The Spikies are the main lighting feature of an action-packed show and are used constantly for high-impact looks, an array of fluid effects, mesmeric chases, animated chunks of colour, magically twinkling and sparkling ‘soft’ surfaces which can totally transform the appearance of the performance space in this exciting high-energy show.

The dynamic, colourful and highly visual production design was originated by Leroy Bennett of Seven Design Works, who collaborated closely with a top creative team including lighting designer Cory FitzGerald and lighting director on-the-road Whitney Hoversten.

24K Magic is also currently one of the most talked about live shows of the year by the multiple Grammy award winning artist, following the release of his hugely successful third studio album of the same name at the end of 2016.

The worldwide lighting contractor is VER who made the massive investment in Spikies which were delivered by Robe North America.

It is a big and beautifully balanced visual collage of lighting and video, with live (IMAG) video director Steve Fatone cutting the camera mix, combined with eye-catching playback content produced by Empirical Studios.

Bruno Mars himself was integrally involved with the evolution of the stage presentation, and he and his incredibly talented band also provided the final ingredient in this entertaining molten mix of intelligence, fun and wit, coupled with some awesome technology and 'imagineering'.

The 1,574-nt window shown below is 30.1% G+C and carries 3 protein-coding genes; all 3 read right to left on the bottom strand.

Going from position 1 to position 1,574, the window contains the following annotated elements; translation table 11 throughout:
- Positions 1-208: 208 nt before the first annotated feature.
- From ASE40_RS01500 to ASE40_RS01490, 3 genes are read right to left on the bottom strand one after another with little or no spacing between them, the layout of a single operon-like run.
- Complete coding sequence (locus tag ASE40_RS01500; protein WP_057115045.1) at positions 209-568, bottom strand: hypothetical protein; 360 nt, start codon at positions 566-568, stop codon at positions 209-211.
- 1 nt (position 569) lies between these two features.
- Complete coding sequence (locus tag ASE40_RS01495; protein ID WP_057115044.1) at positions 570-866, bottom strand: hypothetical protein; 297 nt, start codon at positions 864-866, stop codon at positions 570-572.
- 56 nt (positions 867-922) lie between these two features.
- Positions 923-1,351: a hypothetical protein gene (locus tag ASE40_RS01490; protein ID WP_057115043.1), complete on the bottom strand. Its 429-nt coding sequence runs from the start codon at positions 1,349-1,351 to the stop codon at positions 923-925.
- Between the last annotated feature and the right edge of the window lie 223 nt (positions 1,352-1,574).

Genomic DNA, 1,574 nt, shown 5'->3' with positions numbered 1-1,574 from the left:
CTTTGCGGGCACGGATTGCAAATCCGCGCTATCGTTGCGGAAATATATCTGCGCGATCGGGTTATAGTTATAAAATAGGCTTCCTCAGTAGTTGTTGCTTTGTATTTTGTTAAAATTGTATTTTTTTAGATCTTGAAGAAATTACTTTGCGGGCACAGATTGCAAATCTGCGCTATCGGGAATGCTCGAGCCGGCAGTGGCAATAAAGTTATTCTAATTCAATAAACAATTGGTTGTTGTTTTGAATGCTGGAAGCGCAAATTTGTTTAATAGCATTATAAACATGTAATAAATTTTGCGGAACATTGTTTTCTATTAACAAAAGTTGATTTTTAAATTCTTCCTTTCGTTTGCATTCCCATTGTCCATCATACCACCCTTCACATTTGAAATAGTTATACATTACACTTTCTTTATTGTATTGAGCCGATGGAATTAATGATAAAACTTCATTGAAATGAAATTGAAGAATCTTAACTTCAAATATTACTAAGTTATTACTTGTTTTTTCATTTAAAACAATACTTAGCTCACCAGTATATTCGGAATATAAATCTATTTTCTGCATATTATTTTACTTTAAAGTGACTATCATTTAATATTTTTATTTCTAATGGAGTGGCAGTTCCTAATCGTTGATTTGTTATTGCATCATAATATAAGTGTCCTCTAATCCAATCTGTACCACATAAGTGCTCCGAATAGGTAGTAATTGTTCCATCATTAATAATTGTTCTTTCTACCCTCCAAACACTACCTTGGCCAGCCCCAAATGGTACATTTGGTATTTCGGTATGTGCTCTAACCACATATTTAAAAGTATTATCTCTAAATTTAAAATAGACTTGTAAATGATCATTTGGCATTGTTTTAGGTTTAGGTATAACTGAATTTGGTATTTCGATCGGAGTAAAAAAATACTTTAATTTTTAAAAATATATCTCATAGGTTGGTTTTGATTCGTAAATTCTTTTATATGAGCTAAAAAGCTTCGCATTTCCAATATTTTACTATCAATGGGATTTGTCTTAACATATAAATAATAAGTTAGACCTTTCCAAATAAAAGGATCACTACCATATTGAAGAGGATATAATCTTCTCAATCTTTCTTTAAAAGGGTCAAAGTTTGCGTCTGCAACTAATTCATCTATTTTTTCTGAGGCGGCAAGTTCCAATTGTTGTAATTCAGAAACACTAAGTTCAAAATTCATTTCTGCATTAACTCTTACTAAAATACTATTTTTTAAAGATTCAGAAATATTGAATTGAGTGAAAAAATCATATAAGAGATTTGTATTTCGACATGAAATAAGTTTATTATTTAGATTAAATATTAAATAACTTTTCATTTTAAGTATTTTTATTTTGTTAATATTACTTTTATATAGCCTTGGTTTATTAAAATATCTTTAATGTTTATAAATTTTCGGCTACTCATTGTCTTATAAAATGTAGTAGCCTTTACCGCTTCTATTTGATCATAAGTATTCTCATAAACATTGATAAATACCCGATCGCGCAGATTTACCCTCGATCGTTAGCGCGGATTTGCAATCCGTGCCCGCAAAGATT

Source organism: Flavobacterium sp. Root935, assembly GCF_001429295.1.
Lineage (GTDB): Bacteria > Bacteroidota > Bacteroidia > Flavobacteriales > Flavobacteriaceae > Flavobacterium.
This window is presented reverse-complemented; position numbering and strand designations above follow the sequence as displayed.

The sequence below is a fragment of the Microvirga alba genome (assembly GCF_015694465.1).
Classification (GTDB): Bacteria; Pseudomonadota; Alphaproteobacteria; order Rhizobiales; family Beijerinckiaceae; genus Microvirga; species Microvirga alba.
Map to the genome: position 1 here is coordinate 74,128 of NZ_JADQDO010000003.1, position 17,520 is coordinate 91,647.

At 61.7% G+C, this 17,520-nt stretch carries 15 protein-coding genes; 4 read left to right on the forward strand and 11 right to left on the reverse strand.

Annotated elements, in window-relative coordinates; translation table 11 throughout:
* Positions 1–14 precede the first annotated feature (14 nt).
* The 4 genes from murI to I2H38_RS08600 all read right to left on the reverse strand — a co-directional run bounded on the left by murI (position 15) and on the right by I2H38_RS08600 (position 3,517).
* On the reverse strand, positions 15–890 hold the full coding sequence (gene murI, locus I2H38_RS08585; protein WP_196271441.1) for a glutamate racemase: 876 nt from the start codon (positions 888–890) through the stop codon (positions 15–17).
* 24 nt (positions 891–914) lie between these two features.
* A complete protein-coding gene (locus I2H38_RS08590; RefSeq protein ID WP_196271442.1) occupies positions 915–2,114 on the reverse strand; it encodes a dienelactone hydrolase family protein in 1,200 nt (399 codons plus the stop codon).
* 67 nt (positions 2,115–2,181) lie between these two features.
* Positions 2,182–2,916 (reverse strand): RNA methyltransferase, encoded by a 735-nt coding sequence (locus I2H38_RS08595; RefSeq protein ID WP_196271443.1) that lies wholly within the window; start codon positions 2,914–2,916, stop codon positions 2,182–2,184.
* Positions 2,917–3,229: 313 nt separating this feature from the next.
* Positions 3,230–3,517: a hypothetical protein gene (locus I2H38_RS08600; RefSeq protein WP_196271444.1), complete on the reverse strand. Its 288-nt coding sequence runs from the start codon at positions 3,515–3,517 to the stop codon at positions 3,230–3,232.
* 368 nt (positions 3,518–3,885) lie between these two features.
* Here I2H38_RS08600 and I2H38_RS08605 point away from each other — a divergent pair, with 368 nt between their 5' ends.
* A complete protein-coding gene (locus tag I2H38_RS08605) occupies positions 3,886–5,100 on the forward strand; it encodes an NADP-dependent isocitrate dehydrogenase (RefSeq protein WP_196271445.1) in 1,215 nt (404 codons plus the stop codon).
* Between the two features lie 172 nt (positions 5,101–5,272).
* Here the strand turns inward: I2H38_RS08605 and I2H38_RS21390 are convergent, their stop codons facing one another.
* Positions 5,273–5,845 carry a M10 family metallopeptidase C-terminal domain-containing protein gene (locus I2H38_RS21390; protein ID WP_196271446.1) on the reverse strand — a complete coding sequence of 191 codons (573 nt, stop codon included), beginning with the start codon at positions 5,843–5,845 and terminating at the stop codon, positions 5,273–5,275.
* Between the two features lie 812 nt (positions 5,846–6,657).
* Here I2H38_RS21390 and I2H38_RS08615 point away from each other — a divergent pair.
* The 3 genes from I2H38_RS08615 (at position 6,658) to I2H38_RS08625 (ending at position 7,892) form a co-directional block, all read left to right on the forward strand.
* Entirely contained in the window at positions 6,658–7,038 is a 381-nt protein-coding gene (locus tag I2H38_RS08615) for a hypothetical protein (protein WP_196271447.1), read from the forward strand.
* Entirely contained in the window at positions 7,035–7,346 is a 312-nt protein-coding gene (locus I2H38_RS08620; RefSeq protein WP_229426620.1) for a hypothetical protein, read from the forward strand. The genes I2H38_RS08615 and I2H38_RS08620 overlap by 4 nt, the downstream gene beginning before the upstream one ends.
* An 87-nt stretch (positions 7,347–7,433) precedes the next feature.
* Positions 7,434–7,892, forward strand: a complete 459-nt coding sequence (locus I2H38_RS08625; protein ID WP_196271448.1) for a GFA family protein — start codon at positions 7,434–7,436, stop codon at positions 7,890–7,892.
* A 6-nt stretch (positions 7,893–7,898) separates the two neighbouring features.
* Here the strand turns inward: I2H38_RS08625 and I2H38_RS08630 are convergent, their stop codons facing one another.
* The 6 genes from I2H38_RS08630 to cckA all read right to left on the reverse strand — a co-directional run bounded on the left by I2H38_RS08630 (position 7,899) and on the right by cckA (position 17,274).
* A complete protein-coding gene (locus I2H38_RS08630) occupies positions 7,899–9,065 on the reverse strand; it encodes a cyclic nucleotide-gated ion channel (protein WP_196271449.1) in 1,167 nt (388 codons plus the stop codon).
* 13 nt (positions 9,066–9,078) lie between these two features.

Cory, who has worked with Bruno Mars since the 2011 ‘Hooligans in Wonderland’ tour, and enjoys a great working relationship and dialogue with him and Roy’s brief from the artist included references to a wide array of memorable shows.

These included the huge iconic parcan rigs of the 1990s that graced the stages of legendary artists like Queen, Michael Jackson and AC/DC.

“Bruno wanted power to the lighting as well as a clean stage and the feeling of an environment or room in which he was playing,” explained Roy, “which inspired the synthesis of Versace showroom vibes and these massive retro lighting rigs.” So the show aesthetic is based on all these parameters, plus the seating being arranged in 270 degrees.

To recreate the wall of lights effect in a thoroughly contemporary context, they needed a fixture with the right appearance that could also produce the diversity of effects required to keep the looks pumping throughout the high-energy two-hour show. The 16 action-packed numbers embrace a plethora of musical styles and genres.